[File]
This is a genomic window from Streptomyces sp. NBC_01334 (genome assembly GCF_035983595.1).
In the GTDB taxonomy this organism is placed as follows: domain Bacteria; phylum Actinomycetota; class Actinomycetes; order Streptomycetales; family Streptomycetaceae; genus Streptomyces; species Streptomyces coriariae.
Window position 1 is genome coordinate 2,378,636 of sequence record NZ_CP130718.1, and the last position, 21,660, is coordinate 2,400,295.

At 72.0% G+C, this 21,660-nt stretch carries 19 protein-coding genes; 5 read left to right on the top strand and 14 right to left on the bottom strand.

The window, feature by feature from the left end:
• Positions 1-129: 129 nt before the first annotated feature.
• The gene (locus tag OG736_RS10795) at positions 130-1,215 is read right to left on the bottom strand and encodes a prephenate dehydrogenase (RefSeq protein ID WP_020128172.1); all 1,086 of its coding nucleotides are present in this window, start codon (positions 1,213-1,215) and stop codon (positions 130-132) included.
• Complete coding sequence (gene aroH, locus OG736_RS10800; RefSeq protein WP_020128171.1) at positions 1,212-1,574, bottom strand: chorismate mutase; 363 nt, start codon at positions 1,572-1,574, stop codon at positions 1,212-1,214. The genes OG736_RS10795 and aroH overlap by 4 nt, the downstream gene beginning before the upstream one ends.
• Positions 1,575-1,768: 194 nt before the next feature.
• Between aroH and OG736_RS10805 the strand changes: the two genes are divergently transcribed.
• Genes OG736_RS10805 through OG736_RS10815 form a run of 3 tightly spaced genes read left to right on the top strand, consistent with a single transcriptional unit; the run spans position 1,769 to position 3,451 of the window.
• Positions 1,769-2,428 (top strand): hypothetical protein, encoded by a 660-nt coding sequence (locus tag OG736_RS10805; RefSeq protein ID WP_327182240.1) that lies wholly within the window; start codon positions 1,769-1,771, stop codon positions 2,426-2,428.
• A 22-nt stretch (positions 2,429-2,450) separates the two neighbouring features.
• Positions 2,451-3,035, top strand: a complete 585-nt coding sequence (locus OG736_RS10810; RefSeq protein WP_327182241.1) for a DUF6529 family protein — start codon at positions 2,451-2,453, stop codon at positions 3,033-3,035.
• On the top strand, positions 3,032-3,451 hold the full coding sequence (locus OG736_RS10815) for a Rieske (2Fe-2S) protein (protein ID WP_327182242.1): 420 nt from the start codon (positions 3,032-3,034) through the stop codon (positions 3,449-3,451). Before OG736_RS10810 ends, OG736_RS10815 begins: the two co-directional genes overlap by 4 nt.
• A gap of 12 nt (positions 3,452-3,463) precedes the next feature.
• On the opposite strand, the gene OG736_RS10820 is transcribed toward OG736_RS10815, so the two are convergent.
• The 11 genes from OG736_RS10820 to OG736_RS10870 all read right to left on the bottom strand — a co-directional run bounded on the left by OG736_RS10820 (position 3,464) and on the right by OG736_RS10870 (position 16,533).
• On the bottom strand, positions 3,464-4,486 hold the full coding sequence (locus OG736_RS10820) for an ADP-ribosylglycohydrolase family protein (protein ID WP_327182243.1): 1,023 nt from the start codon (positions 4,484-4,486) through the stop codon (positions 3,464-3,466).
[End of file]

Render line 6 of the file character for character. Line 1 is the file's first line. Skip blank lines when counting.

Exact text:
• Positions 1-129: 129 nt before the first annotated feature.